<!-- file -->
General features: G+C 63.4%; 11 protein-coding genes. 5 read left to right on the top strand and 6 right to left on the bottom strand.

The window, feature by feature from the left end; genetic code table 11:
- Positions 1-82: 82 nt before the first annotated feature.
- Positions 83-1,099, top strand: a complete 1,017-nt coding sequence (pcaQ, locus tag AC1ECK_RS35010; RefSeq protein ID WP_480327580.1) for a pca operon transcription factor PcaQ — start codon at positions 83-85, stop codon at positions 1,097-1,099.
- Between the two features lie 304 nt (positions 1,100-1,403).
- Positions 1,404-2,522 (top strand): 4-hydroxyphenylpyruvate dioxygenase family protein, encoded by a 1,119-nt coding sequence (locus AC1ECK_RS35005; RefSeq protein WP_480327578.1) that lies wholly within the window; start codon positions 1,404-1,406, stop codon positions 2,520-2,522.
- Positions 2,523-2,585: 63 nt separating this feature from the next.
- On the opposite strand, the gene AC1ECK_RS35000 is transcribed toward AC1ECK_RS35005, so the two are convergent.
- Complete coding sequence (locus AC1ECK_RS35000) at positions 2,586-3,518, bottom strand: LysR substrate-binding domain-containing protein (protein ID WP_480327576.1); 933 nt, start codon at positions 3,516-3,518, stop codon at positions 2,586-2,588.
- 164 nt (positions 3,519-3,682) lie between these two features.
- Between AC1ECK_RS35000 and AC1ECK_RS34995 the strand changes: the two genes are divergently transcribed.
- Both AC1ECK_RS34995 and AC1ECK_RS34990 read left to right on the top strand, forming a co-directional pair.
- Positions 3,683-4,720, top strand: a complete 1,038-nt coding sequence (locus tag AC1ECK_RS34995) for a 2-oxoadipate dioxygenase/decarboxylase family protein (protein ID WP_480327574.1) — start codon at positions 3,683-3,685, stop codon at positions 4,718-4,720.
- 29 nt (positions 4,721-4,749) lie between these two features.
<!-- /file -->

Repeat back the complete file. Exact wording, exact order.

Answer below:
General features: G+C 63.4%; 11 protein-coding genes. 5 read left to right on the top strand and 6 right to left on the bottom strand.

The window, feature by feature from the left end; genetic code table 11:
- Positions 1-82: 82 nt before the first annotated feature.
- Positions 83-1,099, top strand: a complete 1,017-nt coding sequence (pcaQ, locus tag AC1ECK_RS35010; RefSeq protein ID WP_480327580.1) for a pca operon transcription factor PcaQ — start codon at positions 83-85, stop codon at positions 1,097-1,099.
- Between the two features lie 304 nt (positions 1,100-1,403).
- Positions 1,404-2,522 (top strand): 4-hydroxyphenylpyruvate dioxygenase family protein, encoded by a 1,119-nt coding sequence (locus AC1ECK_RS35005; RefSeq protein WP_480327578.1) that lies wholly within the window; start codon positions 1,404-1,406, stop codon positions 2,520-2,522.
- Positions 2,523-2,585: 63 nt separating this feature from the next.
- On the opposite strand, the gene AC1ECK_RS35000 is transcribed toward AC1ECK_RS35005, so the two are convergent.
- Complete coding sequence (locus AC1ECK_RS35000) at positions 2,586-3,518, bottom strand: LysR substrate-binding domain-containing protein (protein ID WP_480327576.1); 933 nt, start codon at positions 3,516-3,518, stop codon at positions 2,586-2,588.
- 164 nt (positions 3,519-3,682) lie between these two features.
- Between AC1ECK_RS35000 and AC1ECK_RS34995 the strand changes: the two genes are divergently transcribed.
- Both AC1ECK_RS34995 and AC1ECK_RS34990 read left to right on the top strand, forming a co-directional pair.
- Positions 3,683-4,720, top strand: a complete 1,038-nt coding sequence (locus tag AC1ECK_RS34995) for a 2-oxoadipate dioxygenase/decarboxylase family protein (protein ID WP_480327574.1) — start codon at positions 3,683-3,685, stop codon at positions 4,718-4,720.
- 29 nt (positions 4,721-4,749) lie between these two features.